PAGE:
Awareness and training
- Ultimately, a misinterpretation of CITES legislation led to the disputed court ruling. Governments should arrange more opportunities for NGOs such as TRAFFIC and the EAAP to offer training (including in CITES implementation) to prosecutors, investigators, and judges.
- Capacity for investigation, prosecution and adjudication of timber-related crimes in the region is relatively low. The East Africa Association of Prosecutors (EAAP) Secretariat should conduct a knowledge gaps assessment in the region on the prosecutions of CITES-related cases.
- Kenya should strive to fully meet all requirements for implementing CITES legislation, decisions and resolutions (thereby achieving Category 1 implementation status).
- Countries along the supply chain must cooperate to improve the prosecution of transnational crimes. Training on legal cross-border collaboration would prove beneficial, as well as employing mechanisms that facilitate cross-border coordination, such as Trade in Wildlife Information eXchange (TWIX).
- At the very least, information on the rosewood case in Kenya should be shared with the CITES Management Authorities along the supply route.
Knowledge and monitoring
- Sharing information on policy, legislation, and systems and permits used by countries along the supply chain would help in the monitoring, administration and enforcement of timber-related shipments, especially CITES timber species. With funding from Norway’s International Climate and Forest Initiative (NICFI), TRAFFIC is working to make this information readily available to relevant officials such as Forestry Officers, Customs, and CITES Management Authorities.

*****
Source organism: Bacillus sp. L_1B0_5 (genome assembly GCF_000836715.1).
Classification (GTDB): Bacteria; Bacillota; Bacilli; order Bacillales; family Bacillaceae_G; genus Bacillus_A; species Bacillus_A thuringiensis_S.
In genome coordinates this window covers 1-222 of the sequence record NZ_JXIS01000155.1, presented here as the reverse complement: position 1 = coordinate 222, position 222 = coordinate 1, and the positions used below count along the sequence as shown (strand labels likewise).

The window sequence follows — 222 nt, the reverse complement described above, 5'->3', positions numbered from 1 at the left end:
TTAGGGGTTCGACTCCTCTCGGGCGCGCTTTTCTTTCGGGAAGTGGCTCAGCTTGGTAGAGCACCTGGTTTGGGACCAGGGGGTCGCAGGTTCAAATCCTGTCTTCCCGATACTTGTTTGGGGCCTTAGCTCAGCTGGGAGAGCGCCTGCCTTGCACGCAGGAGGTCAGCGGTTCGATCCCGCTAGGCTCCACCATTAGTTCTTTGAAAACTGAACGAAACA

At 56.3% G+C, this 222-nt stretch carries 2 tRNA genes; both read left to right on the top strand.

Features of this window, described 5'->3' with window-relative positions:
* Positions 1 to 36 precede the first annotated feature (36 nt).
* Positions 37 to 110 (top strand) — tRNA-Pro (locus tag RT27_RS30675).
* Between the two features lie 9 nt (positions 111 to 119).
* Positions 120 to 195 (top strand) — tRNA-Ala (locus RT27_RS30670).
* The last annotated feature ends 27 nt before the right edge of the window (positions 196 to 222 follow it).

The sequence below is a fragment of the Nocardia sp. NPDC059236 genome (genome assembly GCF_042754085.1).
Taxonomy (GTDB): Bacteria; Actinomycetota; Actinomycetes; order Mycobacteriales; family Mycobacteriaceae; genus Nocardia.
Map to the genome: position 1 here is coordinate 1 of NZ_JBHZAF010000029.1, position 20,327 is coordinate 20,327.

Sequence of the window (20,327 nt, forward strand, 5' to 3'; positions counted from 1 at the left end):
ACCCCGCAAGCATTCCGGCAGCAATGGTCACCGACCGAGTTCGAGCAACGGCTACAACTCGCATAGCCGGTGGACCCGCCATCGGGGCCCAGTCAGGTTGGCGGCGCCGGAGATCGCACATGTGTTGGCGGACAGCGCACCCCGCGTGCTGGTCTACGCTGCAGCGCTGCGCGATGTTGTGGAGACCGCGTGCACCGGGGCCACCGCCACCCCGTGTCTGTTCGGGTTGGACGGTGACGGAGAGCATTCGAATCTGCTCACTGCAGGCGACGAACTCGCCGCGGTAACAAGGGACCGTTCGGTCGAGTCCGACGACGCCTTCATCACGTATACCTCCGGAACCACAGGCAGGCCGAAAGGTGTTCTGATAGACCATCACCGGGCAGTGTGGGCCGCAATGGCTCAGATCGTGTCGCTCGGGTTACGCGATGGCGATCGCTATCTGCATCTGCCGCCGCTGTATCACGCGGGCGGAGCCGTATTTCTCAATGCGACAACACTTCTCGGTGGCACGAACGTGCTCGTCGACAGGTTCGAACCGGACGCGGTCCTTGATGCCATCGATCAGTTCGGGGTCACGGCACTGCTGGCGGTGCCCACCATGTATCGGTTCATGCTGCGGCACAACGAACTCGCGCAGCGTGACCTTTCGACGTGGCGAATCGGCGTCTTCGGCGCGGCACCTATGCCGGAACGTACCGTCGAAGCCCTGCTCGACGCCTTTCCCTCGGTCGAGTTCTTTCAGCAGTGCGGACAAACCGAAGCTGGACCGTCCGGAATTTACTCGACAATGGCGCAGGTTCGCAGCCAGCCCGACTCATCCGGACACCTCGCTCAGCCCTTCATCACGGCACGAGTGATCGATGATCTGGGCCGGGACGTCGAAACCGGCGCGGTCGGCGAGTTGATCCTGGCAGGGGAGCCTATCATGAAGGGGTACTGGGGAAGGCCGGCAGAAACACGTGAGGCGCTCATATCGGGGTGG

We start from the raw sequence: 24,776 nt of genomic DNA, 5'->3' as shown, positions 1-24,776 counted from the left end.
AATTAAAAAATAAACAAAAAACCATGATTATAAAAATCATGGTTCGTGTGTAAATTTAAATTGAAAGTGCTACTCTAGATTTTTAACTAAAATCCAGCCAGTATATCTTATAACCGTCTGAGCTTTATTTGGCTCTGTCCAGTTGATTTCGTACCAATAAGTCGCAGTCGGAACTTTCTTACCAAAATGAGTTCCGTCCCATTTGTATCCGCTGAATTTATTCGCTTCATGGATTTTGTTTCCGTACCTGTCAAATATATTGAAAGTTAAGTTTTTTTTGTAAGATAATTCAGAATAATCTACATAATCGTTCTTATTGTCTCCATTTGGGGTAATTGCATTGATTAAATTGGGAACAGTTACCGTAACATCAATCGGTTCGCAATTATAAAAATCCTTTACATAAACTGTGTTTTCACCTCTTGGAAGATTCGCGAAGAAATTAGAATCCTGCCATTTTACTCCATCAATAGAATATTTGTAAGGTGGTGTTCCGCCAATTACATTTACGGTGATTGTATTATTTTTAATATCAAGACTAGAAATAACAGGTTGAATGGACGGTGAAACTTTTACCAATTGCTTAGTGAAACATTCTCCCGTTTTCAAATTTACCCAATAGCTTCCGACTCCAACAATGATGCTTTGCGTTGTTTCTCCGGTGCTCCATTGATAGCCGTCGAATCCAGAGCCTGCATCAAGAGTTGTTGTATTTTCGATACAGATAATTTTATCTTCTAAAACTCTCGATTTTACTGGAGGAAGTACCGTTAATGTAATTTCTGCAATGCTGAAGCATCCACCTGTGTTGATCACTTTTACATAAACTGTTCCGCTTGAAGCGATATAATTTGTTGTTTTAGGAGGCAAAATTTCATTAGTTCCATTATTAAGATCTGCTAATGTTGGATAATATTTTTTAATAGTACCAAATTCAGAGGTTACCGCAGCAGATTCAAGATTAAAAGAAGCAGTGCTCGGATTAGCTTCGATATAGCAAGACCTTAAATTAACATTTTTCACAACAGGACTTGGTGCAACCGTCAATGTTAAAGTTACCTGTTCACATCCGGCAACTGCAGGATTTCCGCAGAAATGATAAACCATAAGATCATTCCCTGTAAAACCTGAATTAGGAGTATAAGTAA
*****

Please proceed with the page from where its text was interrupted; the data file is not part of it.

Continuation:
- The illegal trade in timber is transnational in nature and involves international criminal networks. Continuous monitoring of transnational timber trade and any exploitation of administrative loopholes that is occurring is essential. With funding from Norway’s International Climate and Forest Initiative (NICFI), TRAFFIC is developing innovative tech systems that will both improve the traceability of timber trade, and, through a new Wood ID app, resolve the mis-identification of timber species along the supply chain.
*Convention on International Trade in Endangered Species of Wild Fauna and Flora (CITES) Conference of the Parties (CoP).